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Poll: Voters Agree With State Marijuana Laws, Less Federal Regulation

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A new poll of Democratic and Republican voters in Iowa and New Hampshire show a bipartisan consensus of allowing states to legislate and regulate medical and recreational marijuana laws and usage, rather than allow the federal government to intervene.

The poll, conducted by Democratic-leaning Public Policy Polling and commissioned by reform group Marijuana Majority, shows that 64 percent of GOP voters in Iowa do not believe the federal government should regulate marijuana laws in the state. Of those polled, 21 percent feel the feds should be able to arrest and prosecute those who commit a crime related to possessing or using the drug, The Washington Post noted.

In the northeast, New Hampshire Republicans agreed even more strongly, with 67 percent saying states should be allowed to regulate their own marijuana laws.

“We put these polls into the field because we want presidential candidates to understand that the voters in these key states — who they need support from to win — overwhelmingly want the next occupant of the Oval Office to scale back federal marijuana prohibition,” Tom Angell, chairman of Marijuana Majority, said in a statement.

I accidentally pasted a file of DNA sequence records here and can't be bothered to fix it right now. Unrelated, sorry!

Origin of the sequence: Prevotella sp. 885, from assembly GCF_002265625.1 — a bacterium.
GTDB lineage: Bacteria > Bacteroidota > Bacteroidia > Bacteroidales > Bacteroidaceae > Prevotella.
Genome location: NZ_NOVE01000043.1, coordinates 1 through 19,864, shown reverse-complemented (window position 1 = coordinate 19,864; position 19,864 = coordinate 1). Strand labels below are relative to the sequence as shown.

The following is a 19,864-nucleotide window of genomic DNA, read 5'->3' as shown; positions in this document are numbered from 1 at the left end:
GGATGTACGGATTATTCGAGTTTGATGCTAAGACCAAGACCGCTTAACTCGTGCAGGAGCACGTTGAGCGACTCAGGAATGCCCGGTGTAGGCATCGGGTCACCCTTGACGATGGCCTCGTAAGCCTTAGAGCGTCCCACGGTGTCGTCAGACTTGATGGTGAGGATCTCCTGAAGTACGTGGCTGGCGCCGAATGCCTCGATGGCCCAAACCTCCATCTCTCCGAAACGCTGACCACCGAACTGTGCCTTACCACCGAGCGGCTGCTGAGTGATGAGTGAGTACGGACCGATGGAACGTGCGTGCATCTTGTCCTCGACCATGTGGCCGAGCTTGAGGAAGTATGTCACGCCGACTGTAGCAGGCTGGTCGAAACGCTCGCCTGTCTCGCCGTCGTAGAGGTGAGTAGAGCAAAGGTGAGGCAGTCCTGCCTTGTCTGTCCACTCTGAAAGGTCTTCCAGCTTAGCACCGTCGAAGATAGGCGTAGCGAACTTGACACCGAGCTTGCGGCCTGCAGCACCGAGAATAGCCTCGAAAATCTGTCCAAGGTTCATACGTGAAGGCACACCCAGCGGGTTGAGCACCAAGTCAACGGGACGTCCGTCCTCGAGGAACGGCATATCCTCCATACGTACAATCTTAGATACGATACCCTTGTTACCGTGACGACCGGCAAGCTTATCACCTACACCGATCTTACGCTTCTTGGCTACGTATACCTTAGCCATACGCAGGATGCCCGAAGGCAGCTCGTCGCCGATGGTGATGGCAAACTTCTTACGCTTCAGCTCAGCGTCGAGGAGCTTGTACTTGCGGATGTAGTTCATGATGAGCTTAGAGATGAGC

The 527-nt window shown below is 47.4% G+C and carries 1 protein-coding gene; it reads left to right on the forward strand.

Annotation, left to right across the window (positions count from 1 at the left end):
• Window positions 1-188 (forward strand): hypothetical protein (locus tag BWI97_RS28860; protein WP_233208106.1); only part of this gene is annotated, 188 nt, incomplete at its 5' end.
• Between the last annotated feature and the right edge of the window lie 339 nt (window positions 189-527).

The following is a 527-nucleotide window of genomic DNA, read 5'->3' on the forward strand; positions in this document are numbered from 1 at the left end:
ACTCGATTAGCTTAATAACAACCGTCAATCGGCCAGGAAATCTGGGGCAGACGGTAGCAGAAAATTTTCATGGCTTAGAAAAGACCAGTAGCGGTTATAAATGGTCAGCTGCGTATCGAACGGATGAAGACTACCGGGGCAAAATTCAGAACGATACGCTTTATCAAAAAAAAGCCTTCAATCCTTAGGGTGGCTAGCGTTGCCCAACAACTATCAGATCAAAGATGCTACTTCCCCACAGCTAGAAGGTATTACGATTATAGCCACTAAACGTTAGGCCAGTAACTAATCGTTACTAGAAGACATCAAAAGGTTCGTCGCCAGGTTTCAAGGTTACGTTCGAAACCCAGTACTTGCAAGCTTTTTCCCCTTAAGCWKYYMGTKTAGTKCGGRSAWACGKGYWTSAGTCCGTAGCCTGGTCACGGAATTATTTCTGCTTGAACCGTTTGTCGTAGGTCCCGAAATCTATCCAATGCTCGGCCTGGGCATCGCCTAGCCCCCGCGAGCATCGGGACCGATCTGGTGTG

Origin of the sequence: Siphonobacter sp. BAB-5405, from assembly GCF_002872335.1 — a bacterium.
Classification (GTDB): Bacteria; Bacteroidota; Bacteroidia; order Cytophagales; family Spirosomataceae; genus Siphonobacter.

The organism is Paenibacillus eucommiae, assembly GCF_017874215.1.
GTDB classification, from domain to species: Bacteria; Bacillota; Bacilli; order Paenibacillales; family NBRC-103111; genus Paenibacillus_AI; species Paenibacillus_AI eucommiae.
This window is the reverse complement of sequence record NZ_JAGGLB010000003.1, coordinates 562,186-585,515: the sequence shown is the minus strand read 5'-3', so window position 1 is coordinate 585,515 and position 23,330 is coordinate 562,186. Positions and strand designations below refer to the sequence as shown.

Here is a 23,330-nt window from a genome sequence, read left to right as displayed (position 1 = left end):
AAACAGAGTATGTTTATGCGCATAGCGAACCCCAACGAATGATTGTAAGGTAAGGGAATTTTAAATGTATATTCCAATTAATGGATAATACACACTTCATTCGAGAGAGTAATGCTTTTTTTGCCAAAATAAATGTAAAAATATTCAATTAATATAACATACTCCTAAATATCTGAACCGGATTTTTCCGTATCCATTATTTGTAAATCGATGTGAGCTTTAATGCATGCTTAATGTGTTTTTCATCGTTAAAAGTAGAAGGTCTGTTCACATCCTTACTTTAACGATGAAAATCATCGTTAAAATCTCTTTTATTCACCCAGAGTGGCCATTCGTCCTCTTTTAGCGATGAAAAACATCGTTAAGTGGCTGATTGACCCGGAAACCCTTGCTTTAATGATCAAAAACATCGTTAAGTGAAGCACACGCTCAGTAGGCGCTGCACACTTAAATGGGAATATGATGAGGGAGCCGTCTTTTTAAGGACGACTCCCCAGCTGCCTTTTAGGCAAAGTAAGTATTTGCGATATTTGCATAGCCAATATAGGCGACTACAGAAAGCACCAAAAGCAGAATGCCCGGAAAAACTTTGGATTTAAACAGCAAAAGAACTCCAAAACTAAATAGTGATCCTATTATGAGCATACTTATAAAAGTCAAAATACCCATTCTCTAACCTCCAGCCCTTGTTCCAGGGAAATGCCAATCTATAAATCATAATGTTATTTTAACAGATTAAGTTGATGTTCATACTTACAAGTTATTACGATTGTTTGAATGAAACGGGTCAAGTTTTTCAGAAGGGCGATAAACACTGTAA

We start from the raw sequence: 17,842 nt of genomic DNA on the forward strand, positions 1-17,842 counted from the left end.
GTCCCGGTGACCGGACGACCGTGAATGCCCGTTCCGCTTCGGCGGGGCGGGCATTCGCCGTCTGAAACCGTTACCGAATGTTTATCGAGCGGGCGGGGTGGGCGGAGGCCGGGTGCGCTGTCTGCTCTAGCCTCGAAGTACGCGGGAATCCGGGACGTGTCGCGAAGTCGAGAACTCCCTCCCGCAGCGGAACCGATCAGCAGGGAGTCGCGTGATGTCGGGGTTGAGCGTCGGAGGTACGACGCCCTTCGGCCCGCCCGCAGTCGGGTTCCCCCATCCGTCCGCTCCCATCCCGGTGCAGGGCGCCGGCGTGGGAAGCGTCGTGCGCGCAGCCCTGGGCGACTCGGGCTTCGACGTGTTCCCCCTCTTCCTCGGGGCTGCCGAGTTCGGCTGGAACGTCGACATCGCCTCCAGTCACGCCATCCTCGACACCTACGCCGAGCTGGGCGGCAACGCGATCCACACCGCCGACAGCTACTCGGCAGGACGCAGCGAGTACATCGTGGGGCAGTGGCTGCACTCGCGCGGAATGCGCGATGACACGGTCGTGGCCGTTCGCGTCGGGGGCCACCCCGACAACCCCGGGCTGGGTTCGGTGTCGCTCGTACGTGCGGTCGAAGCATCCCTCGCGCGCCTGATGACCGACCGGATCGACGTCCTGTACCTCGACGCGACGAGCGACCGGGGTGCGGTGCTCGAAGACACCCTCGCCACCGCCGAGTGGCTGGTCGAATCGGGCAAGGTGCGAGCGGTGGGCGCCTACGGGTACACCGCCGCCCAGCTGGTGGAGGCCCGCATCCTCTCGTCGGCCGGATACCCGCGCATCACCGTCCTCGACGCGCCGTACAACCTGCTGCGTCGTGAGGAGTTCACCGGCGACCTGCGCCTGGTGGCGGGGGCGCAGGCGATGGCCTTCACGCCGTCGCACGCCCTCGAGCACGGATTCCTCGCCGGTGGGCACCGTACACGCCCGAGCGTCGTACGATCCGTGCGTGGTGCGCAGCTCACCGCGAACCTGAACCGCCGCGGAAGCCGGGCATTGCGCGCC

Republican presidential contenders New Jersey Gov. Chris Christie and Florida Sen. Marco Rubio have both been vocal about enforcing federal marijuana laws, which classify the substance as a Schedule 1 drug along with heroin and LSD. Last month, Christie spoke to a New Hampshire crowd about what his administration’s policies would be regarding marijuana.

“If you’re getting high in Colorado today, enjoy it. As of January 2017, I will enforce the federal laws,” he said. Rubio has stated that federal law should be “enforced” in terms of prosecuting those who are using the drug illegally. Most recently, Rubio said, “I believe the federal government needs to enforce federal law.”

You can view the entire poll results here, which include statistics on gender, political affiliation and the 2012 presidential election.

Sources: The Washington Post, Public Policy Polling / Photo credit: Wikimedia Commons/Hendrike


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